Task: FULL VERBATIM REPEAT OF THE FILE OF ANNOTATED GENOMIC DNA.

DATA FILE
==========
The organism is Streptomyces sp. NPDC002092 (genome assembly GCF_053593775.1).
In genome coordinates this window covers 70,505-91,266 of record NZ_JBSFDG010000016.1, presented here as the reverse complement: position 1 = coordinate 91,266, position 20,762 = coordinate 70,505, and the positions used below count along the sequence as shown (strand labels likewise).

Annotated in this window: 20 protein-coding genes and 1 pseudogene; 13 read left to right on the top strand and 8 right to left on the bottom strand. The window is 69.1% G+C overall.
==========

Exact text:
The organism is Streptomyces sp. NPDC002092 (genome assembly GCF_053593775.1).
In genome coordinates this window covers 70,505-91,266 of record NZ_JBSFDG010000016.1, presented here as the reverse complement: position 1 = coordinate 91,266, position 20,762 = coordinate 70,505, and the positions used below count along the sequence as shown (strand labels likewise).

Annotated in this window: 20 protein-coding genes and 1 pseudogene; 13 read left to right on the top strand and 8 right to left on the bottom strand. The window is 69.1% G+C overall.